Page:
Raymond Gervais (Montreal, 1946-)

A major artist on the Canadian art scene, Raymond Gervais's practice inscribes itself within the main trends in contemporary art and current artistic production through its ties with conceptual and performance art and the exploration of sound. He has carried out an activity in writing, related to art and music, and to his own work.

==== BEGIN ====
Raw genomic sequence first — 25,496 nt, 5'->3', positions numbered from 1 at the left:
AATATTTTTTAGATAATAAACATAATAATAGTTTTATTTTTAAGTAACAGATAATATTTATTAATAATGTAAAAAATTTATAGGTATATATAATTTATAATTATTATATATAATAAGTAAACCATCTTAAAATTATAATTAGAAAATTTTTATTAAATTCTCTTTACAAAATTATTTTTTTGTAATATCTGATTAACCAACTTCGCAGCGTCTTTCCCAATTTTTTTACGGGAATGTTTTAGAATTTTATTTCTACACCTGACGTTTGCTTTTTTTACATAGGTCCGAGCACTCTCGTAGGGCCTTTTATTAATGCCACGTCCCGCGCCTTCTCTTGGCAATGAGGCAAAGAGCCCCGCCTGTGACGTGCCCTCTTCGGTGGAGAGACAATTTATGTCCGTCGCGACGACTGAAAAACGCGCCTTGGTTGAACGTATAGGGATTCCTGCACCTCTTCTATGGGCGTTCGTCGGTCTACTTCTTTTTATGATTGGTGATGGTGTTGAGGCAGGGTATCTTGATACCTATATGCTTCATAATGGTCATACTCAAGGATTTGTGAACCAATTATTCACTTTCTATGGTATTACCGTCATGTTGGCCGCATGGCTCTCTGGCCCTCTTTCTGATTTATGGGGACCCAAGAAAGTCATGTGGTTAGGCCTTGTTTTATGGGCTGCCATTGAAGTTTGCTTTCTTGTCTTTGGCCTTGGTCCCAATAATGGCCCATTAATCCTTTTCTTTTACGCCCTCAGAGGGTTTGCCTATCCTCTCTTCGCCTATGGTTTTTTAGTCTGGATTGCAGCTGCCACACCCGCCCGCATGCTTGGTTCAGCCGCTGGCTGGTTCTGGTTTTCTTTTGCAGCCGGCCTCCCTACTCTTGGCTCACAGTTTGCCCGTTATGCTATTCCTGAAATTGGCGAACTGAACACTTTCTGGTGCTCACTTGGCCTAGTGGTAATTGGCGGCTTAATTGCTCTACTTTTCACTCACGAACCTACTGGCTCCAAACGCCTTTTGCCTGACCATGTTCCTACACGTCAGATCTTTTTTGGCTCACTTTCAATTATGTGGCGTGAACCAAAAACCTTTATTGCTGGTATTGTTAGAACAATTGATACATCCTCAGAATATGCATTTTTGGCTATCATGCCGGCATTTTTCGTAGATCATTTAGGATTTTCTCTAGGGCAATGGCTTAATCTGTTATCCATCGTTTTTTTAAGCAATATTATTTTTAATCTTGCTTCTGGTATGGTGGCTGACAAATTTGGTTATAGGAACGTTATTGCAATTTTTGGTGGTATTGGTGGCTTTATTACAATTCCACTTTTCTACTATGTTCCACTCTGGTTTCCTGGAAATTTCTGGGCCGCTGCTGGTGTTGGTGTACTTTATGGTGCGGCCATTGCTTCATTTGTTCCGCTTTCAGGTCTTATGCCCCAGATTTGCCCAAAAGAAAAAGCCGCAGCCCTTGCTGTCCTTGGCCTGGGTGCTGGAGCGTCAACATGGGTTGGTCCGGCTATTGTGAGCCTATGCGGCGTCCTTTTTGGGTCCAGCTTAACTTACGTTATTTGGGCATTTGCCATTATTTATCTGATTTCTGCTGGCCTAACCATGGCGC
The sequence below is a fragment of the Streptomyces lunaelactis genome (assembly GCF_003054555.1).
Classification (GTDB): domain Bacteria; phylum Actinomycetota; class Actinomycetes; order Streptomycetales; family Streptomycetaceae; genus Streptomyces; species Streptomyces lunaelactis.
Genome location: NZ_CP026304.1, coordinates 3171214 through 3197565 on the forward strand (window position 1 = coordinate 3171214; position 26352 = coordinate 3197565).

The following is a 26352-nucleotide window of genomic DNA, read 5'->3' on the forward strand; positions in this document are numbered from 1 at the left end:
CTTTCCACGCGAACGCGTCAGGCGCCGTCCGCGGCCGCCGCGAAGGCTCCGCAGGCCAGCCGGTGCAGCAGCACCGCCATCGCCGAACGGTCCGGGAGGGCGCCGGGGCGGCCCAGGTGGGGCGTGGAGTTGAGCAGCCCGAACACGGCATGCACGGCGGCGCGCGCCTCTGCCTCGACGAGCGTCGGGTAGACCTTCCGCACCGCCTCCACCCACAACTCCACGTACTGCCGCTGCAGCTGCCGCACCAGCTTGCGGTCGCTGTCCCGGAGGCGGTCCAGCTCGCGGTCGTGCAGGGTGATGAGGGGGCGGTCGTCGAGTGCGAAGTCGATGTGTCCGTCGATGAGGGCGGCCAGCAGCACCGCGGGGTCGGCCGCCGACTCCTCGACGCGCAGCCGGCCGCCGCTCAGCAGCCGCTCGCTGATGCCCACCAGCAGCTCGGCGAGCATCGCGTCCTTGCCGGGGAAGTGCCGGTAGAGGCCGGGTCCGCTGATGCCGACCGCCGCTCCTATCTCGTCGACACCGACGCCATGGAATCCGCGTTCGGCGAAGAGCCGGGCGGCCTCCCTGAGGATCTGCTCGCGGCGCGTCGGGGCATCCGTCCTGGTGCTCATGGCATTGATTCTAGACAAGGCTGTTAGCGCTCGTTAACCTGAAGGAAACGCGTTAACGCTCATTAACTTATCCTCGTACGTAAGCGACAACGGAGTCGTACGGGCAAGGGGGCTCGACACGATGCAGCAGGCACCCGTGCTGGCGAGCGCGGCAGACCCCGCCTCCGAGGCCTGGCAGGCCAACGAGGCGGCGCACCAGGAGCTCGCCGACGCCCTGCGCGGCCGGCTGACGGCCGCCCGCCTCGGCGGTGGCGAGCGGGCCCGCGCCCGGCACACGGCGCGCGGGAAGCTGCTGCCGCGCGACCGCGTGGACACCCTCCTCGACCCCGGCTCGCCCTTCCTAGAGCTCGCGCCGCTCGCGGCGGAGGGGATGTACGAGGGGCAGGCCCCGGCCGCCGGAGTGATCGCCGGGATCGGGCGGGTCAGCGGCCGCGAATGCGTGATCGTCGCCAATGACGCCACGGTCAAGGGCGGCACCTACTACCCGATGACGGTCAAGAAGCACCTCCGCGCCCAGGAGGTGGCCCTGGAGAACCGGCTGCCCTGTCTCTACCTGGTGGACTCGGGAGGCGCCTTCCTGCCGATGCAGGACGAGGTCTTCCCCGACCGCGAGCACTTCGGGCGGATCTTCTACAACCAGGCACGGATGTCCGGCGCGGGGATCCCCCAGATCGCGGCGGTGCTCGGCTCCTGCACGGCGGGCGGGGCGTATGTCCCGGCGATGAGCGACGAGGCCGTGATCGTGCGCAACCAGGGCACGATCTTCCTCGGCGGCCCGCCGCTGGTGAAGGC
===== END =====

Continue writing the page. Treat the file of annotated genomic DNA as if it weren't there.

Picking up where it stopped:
Raymond Gervais has been creating installations and performances in the visual arts field since 1973, and one area of interest, among others, has been phonography and music by artists. From his earlier sound-related work, he has moved towards a primarily silent form of work since 1990 ('visual' sound having prevailed ever since). In 1976, he presents a first installation with a series of turntables: 12+1=. In 1980, he took part in the 11th Paris Biennale, with an audio-visual piece incorporating a series of metronomes and electronic tuners. 1986 marked the beginning of his exploration of the aural imaginary, with a first piece which makes reference to Claude Debussy — Les concerts de l'imaginaire — followed by a second installation in 1989, also in connection with the composer — Claude Debussy regarde l'Amérique — exhibited at the 49th Parallel in New York. Various characters punctuate Raymond Gervais's art practice (Henri Rousseau, Helen Keller, Virginia Woolf, Guglielmo Marconi...), including Samuel Beckett, as early as 1989, with his first work focusing on the writer and musician, titled Samuel Beckett Piano Solo (Les Disques Oboro), followed by other works referencing the writer in 1990, 1995 and 2006. In 2001, he curated Phono Photo, a group show on the interconnections between records and photography. From 2007 to 2012 he collaborated with the curator Nicole Gingras on various projects: a book of interviews (Puisqu'à toute fin correspond) and a two-part exhibition coinciding with the publication of a book, Raymond Gervais 3x1, presented by the Leonard and Bina Ellen gallery at Concordia University (Fall 2011), and the VOX Center in Montreal (Fall 2012). In 2010, he was awarded the Ozias Leduc Prize from the Fondation Émile Nelligan. His works have incorporated the collections of the major museums in Canada as well as private collections.